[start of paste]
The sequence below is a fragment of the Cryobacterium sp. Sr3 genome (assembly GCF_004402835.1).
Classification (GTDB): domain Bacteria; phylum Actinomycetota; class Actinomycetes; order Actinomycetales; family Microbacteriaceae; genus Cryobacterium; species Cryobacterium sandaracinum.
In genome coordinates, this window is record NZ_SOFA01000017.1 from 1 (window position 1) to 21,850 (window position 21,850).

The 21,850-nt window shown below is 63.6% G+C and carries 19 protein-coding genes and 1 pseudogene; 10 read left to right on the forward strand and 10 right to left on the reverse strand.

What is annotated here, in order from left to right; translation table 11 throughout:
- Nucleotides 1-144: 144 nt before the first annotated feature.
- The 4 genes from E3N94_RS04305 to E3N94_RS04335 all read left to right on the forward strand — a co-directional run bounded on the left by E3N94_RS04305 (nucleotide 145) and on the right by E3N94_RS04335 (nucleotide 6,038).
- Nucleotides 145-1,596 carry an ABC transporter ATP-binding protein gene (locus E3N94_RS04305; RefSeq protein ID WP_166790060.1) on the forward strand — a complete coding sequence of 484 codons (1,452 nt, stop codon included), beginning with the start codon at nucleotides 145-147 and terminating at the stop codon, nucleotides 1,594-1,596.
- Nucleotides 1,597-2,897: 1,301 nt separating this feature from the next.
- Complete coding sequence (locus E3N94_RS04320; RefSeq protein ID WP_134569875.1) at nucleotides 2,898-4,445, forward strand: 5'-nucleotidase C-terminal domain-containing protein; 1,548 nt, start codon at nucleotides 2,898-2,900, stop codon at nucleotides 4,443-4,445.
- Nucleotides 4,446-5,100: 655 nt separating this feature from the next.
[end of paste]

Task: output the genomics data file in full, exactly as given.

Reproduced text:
The sequence below is a fragment of the Cryobacterium sp. Sr3 genome (assembly GCF_004402835.1).
Classification (GTDB): domain Bacteria; phylum Actinomycetota; class Actinomycetes; order Actinomycetales; family Microbacteriaceae; genus Cryobacterium; species Cryobacterium sandaracinum.
In genome coordinates, this window is record NZ_SOFA01000017.1 from 1 (window position 1) to 21,850 (window position 21,850).

The 21,850-nt window shown below is 63.6% G+C and carries 19 protein-coding genes and 1 pseudogene; 10 read left to right on the forward strand and 10 right to left on the reverse strand.

What is annotated here, in order from left to right; translation table 11 throughout:
- Nucleotides 1-144: 144 nt before the first annotated feature.
- The 4 genes from E3N94_RS04305 to E3N94_RS04335 all read left to right on the forward strand — a co-directional run bounded on the left by E3N94_RS04305 (nucleotide 145) and on the right by E3N94_RS04335 (nucleotide 6,038).
- Nucleotides 145-1,596 carry an ABC transporter ATP-binding protein gene (locus E3N94_RS04305; RefSeq protein ID WP_166790060.1) on the forward strand — a complete coding sequence of 484 codons (1,452 nt, stop codon included), beginning with the start codon at nucleotides 145-147 and terminating at the stop codon, nucleotides 1,594-1,596.
- Nucleotides 1,597-2,897: 1,301 nt separating this feature from the next.
- Complete coding sequence (locus E3N94_RS04320; RefSeq protein ID WP_134569875.1) at nucleotides 2,898-4,445, forward strand: 5'-nucleotidase C-terminal domain-containing protein; 1,548 nt, start codon at nucleotides 2,898-2,900, stop codon at nucleotides 4,443-4,445.
- Nucleotides 4,446-5,100: 655 nt separating this feature from the next.